An infinitely long uniform solid wire of radius a carries a uniform DC current of density J.
A hole of radius b (b < a) is now drilled along the length of the wire at a distance d from the center of the wire. The magnetic field inside the hole is
(A) uniform and depends only on d
(B) uniform and depends only on b
(C) uniform and depends on both b and d
(D) non uniform
As far as my approach goes, the progress I made is:
a) I used Ampere's circuital law to find field B at a point P when the hole didn't exist.
By using it, $H 2\pi R = J\pi R^2$, where $R$ is the distance from the origin to a point P.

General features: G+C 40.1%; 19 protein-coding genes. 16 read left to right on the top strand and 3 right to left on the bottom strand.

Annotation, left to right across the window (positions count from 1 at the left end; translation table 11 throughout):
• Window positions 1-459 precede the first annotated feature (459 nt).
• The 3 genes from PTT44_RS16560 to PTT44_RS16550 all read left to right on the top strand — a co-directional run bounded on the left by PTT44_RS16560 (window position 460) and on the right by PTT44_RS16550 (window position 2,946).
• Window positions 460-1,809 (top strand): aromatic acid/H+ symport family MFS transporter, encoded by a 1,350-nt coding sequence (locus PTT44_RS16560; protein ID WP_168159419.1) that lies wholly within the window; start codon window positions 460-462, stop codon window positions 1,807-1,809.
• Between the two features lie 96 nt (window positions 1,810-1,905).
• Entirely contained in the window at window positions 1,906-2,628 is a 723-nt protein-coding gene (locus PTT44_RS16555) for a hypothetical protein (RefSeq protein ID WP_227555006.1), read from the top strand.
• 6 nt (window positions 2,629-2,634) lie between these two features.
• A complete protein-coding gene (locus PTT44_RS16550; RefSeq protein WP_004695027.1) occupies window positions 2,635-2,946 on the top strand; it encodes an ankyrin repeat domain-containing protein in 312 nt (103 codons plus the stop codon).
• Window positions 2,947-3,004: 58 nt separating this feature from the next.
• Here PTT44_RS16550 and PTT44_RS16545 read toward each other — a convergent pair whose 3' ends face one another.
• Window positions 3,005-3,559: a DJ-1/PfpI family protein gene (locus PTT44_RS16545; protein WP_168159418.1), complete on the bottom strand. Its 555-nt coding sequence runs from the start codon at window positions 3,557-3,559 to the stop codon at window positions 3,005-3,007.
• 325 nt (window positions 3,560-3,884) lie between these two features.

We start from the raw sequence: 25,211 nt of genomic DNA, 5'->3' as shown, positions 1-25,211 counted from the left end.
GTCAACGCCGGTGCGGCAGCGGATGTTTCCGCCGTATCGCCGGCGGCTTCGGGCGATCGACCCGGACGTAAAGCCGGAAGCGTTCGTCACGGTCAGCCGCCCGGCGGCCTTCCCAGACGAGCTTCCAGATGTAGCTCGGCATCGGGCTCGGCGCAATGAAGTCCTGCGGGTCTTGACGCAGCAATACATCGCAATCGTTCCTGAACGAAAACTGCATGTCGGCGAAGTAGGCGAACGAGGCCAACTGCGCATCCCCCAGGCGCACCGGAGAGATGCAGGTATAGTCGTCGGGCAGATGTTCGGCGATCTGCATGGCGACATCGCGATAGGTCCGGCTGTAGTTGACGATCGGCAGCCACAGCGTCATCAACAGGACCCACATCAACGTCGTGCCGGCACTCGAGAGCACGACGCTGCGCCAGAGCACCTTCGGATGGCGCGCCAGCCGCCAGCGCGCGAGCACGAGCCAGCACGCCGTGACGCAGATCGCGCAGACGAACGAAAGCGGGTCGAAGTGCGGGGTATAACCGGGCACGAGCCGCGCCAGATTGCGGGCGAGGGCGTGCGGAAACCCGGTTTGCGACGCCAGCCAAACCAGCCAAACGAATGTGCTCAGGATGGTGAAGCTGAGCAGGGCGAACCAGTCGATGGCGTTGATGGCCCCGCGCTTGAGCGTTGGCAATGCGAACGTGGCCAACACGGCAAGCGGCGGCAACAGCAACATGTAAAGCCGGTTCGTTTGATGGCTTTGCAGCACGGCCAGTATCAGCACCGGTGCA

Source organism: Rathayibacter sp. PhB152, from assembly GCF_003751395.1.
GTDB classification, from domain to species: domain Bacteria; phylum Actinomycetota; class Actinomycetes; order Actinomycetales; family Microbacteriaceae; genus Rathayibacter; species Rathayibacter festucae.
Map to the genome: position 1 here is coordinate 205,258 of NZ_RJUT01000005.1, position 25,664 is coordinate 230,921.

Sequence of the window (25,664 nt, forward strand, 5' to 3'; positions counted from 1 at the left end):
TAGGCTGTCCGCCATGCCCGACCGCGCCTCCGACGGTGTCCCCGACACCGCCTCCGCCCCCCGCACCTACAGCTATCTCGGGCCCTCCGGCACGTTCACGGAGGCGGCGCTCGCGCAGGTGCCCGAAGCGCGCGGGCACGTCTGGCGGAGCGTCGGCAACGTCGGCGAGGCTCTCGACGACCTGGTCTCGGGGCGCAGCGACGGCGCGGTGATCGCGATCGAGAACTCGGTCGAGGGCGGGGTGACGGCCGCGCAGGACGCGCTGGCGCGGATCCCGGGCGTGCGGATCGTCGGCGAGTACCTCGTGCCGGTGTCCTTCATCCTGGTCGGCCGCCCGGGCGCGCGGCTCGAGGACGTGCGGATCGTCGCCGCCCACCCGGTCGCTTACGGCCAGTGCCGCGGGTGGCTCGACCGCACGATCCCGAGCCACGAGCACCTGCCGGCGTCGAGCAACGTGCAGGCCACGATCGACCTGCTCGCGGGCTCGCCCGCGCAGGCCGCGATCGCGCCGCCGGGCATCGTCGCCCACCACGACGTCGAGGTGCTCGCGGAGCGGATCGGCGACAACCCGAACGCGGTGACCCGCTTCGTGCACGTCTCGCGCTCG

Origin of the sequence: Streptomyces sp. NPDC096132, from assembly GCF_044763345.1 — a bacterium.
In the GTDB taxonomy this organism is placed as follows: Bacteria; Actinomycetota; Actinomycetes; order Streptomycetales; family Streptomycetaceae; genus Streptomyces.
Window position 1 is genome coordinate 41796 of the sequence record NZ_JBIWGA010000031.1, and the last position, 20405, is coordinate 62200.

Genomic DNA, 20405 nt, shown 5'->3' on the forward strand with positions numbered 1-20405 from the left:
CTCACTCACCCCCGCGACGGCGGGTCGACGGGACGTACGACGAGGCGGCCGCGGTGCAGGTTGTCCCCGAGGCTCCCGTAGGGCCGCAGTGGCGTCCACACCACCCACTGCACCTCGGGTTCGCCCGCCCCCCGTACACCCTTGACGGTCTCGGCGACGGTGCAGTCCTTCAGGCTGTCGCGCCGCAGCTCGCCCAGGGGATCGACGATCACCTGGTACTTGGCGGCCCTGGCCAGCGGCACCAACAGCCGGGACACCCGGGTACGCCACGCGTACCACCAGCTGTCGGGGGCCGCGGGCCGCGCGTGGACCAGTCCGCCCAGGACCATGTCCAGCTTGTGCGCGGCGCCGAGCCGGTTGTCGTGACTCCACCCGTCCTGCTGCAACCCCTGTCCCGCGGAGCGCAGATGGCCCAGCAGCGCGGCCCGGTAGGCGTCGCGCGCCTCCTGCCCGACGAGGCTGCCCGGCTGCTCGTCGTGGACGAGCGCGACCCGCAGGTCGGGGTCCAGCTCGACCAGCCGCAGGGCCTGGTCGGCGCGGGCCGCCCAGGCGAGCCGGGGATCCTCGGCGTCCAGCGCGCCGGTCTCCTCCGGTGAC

b) Now, once the hole is drilled, a part of the cross section becomes hollow. I wonder how to approach the problem from hereon.
Will the hollow portion be able to have any current flowing through it ? If no, there won't be any magnetic field inside it. But, the options clearly don't suggest such a possibility.
Can a hollow portion of a wire support any current? The possibility doesn't seem logical, but if there's no current in the hollow portion, how can there be a magnetic field at a point within it? Maybe it is due to the current in the rest of the solid cross section. I would like a clarification in this regard.